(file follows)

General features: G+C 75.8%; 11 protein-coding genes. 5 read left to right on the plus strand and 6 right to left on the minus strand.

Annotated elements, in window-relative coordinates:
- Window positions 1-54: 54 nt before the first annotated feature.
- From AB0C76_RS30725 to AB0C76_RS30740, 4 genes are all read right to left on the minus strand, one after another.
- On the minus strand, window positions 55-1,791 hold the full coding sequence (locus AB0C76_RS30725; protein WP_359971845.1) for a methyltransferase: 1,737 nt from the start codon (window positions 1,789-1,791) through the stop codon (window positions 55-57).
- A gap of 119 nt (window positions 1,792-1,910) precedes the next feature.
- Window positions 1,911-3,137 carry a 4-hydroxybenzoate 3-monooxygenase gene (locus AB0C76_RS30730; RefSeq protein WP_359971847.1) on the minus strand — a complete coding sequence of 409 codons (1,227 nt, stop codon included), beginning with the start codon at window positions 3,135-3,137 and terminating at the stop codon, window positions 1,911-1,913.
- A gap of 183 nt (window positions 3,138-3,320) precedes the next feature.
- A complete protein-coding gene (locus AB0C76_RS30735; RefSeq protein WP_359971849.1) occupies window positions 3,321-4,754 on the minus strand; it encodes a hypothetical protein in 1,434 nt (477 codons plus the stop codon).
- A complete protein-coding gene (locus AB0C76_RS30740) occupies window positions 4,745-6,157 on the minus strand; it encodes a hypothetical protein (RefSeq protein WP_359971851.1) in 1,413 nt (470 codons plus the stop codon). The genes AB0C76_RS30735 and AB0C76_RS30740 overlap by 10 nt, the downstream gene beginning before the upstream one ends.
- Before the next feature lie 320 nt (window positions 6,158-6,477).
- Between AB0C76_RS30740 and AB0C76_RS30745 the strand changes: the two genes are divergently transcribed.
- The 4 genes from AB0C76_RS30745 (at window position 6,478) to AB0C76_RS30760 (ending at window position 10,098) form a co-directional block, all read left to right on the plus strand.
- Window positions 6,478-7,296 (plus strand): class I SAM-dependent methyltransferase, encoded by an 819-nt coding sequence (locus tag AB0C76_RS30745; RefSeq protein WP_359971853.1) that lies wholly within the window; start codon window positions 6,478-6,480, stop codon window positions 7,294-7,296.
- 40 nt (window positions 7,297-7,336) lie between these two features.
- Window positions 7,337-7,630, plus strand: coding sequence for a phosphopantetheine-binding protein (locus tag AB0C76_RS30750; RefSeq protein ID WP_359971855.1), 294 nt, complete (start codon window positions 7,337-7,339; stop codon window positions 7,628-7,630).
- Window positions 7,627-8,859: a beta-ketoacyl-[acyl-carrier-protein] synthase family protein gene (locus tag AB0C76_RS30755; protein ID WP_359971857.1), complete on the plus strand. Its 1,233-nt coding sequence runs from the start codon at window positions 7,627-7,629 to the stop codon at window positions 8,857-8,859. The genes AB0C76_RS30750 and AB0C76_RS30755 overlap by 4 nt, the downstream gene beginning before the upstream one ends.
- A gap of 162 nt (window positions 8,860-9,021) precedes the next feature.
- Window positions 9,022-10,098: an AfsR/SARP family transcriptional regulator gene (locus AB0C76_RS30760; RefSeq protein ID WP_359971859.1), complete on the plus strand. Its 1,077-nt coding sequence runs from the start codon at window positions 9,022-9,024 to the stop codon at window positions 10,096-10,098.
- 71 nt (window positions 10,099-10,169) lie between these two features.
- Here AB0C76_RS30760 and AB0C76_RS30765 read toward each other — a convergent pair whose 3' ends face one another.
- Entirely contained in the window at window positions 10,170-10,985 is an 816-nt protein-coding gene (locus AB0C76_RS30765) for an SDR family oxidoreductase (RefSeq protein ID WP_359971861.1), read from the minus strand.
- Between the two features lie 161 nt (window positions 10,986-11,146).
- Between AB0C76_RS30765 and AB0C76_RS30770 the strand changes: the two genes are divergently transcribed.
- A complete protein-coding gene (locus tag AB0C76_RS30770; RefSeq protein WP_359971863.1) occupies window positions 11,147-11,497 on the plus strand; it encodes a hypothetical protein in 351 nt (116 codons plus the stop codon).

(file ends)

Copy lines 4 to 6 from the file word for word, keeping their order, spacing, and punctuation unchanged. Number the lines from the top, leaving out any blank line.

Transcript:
- From AB0C76_RS30725 to AB0C76_RS30740, 4 genes are all read right to left on the minus strand, one after another.
- On the minus strand, window positions 55-1,791 hold the full coding sequence (locus AB0C76_RS30725; protein WP_359971845.1) for a methyltransferase: 1,737 nt from the start codon (window positions 1,789-1,791) through the stop codon (window positions 55-57).
- A gap of 119 nt (window positions 1,792-1,910) precedes the next feature.